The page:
Reverse dieting and bulking are both gradual increases in calories, but they serve different purposes when it comes to optimizing our body composition.
Is reverse dieting the same as bulking? Reverse dieting and bulking are not the same. The goal of reverse dieting is to bring us out of a calorie deficit while maintaining close to our current weight and body fat percentage, while bulking is to gain weight by increasing the amount of mass we have by eating more calories than it takes to maintain our weight.
Knowing the key differences between reverse dieting and bulking is important so that we’re able to utilize both effectively to optimize our body composition.
After reading this article you’ll learn:
- The difference between reverse dieting and bulking
- What is reverse dieting, how to do it, and the pros & cons
- What is bulking, how to do it, and the pros & cons
Reverse Diet vs Bulking: 4 Differences
The difference between reverse dieting vs bulking are:
- Reverse Dieting Brings Us Up To Maintenance Calories
- Bulking Is Implemented To Gain Mass
- Reverse Dieting Can Produce Results Without Exercise
- Reverse Dieting Has An End Point
1. Reverse Dieting Brings Us Up To Maintenance Calories
The goal of reverse dieting is to bring us back up to maintenance calories (the number of calories it takes for us to maintain our weight), whereas the goal of bulking is to be above maintenance calories in a calorie surplus (more calories than our body needs).
2. Bulking Is Implemented To Gain Mass
Bulking is used by those whose current goal is to gain mass (mostly muscle), whereas reverse dieting is used by those who have dieted down to a new physique and just want to maintain it without gaining any additional mass.
3. Reverse Dieting Can Produce Results Without Additional Exercise
Reverse dieting protocols can be successful without incorporating additional exercise because its goal is to just slowly increase the number of calories that we’re taking in to encourage the body to start burning calories more readily.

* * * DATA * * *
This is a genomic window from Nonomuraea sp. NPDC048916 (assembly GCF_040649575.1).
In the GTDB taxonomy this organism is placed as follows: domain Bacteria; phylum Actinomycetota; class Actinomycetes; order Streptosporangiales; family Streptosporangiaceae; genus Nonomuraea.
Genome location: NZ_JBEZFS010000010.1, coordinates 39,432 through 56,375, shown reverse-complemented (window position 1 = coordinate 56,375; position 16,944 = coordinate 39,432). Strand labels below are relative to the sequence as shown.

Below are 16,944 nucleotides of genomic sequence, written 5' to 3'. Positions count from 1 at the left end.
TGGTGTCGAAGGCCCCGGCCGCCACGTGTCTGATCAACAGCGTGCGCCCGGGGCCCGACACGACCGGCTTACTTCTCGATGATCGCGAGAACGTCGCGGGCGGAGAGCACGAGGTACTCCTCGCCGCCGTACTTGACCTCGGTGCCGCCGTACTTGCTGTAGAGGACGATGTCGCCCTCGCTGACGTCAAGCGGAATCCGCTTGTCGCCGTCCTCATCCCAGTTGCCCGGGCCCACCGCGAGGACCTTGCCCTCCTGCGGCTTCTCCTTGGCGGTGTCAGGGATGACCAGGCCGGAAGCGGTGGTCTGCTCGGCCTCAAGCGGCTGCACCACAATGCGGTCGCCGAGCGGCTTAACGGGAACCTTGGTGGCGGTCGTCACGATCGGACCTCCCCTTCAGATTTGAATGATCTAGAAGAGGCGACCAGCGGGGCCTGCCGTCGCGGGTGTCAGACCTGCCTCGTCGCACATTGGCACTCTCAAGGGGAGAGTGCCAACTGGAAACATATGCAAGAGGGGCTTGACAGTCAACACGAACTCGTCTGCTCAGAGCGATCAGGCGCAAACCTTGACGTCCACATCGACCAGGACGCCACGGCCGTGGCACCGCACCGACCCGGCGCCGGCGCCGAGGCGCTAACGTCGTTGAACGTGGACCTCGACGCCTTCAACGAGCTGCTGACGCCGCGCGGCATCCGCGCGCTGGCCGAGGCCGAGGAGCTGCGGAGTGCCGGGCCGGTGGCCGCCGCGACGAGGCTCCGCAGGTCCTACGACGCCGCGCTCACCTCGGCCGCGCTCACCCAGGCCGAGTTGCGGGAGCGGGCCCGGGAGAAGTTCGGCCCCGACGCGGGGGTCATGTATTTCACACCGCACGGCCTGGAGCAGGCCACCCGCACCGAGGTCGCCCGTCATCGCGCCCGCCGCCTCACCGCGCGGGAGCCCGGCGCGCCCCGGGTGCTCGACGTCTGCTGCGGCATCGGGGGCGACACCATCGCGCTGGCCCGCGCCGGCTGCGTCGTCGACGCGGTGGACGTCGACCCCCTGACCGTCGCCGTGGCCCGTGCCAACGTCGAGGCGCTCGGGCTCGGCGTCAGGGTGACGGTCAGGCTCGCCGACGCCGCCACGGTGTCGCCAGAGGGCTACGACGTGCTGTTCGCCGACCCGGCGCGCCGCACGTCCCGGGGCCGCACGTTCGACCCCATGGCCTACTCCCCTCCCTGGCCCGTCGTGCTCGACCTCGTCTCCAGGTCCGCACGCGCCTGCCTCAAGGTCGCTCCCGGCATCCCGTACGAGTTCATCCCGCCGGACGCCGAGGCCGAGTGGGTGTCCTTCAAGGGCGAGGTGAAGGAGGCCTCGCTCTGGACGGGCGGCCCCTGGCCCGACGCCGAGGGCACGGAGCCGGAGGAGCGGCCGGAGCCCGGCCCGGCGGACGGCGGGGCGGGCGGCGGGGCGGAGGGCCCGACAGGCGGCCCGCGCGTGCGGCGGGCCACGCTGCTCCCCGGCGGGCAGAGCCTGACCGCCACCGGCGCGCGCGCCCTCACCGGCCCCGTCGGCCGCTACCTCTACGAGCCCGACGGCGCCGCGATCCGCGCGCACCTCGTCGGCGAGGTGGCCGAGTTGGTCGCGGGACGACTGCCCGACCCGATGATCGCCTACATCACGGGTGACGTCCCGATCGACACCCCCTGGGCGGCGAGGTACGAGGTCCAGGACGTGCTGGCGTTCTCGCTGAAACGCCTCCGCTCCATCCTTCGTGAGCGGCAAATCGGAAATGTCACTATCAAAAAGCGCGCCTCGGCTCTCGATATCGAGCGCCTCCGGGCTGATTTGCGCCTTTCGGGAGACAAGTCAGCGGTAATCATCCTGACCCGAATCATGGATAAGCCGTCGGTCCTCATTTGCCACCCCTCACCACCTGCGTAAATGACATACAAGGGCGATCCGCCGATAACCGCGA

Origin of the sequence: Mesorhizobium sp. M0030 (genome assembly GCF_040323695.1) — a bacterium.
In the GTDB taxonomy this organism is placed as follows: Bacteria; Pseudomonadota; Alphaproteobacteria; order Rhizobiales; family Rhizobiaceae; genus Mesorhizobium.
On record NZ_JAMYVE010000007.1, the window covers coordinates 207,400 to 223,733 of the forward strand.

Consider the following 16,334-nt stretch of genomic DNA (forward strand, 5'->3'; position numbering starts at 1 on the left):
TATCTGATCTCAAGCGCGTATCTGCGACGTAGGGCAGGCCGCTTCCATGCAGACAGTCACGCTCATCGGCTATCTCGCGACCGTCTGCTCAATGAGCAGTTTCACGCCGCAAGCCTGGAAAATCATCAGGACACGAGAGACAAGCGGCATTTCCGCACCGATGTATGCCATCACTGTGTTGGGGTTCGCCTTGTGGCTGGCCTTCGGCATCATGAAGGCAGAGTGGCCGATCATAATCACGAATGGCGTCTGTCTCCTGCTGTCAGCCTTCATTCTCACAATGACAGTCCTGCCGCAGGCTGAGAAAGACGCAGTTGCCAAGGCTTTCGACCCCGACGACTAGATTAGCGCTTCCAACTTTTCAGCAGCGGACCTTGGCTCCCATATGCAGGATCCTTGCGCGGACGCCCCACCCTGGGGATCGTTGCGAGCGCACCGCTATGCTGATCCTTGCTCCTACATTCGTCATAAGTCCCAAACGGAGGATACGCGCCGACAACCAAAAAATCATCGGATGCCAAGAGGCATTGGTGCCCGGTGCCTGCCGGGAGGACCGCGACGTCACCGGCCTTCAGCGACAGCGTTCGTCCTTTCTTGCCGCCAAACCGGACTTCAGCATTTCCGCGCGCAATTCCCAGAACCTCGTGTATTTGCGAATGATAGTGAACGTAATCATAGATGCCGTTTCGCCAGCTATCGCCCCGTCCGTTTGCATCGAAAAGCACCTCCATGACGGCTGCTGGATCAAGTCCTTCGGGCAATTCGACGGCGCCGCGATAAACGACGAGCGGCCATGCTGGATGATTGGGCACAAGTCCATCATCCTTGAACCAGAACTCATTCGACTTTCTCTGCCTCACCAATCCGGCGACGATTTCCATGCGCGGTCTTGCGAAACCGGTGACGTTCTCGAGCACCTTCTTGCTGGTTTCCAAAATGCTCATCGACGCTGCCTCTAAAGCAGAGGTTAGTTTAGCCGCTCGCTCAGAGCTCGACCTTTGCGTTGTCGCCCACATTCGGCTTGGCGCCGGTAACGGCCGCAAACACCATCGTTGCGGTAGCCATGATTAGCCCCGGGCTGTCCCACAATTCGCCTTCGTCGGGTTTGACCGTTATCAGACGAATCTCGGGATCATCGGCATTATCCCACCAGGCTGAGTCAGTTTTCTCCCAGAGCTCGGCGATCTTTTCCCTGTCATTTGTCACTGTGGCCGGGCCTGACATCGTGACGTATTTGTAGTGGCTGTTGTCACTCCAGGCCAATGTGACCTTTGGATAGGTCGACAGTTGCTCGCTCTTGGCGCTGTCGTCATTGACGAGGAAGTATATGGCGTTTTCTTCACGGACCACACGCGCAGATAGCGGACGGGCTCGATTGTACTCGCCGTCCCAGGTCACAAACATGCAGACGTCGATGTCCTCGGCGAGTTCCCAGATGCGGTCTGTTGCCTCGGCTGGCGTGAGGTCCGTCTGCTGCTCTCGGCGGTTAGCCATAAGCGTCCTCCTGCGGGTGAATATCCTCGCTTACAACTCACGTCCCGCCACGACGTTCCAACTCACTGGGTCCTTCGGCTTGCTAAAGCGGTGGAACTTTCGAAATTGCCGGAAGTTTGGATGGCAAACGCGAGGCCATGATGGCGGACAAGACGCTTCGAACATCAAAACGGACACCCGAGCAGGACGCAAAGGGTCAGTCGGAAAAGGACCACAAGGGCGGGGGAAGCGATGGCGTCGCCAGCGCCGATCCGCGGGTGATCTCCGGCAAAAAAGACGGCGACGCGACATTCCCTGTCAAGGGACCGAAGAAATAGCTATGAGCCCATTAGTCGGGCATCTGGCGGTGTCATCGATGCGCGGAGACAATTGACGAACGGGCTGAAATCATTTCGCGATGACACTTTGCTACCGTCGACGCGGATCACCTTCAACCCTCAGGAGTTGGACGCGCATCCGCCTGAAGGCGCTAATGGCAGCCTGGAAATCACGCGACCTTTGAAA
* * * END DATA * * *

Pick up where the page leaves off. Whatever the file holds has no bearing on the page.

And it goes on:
Bulking requires a larger exercise component because even if we were to follow a nutritional protocol for bulking, without the exercise component we would not gain additional muscle mass (mostly just fat mass). To bulk effectively, we would need to keep presenting enough stimulus to the muscle to encourage them to continue to adapt.
4. Reverse Dieting Has An End Point
With reverse dieting, there will come a point where we can no longer increase our calories without gaining additional weight and this is because our metabolism has sped up as much as it can.
With reverse dieting, it’s more likely that our body tells us that the reverse diet is over because it cannot speed up our metabolism further. Therefore we must decide if we want to maintain, bulk, or cut from this point forwards.
Bulking does not have a concrete endpoint, instead, we typically decide to stop bulking once we’re satisfied with our results or we’re wanting a change of pace. Either way, we are deciding to stop our bulk, but we could continue if we wanted to.
Are you reverse dieting properly?
What Is Reverse Dieting?
Reverse dieting is a strategy to minimize fat gain while increasing calories following a period of dieting. This is a necessary step to maintain the progress that we’ve achieved while dieting because if we were to go back to “normal eating” right away, we would put on fat.
This is because our body is used to consuming fewer calories while dieting so our body adapts by slowing down our metabolism so that we’re burning fewer calories per day. Our metabolism slows down and burns fewer calories so that we can save the calories that are coming in for bodily functions (breathing, digestion, etc.).
If we increase our calorie intake too quickly, our body won’t be burning them fast enough so we would end up in a calorie surplus (eating more calories than our body needs), which would likely result in this excess energy being stored as body fat.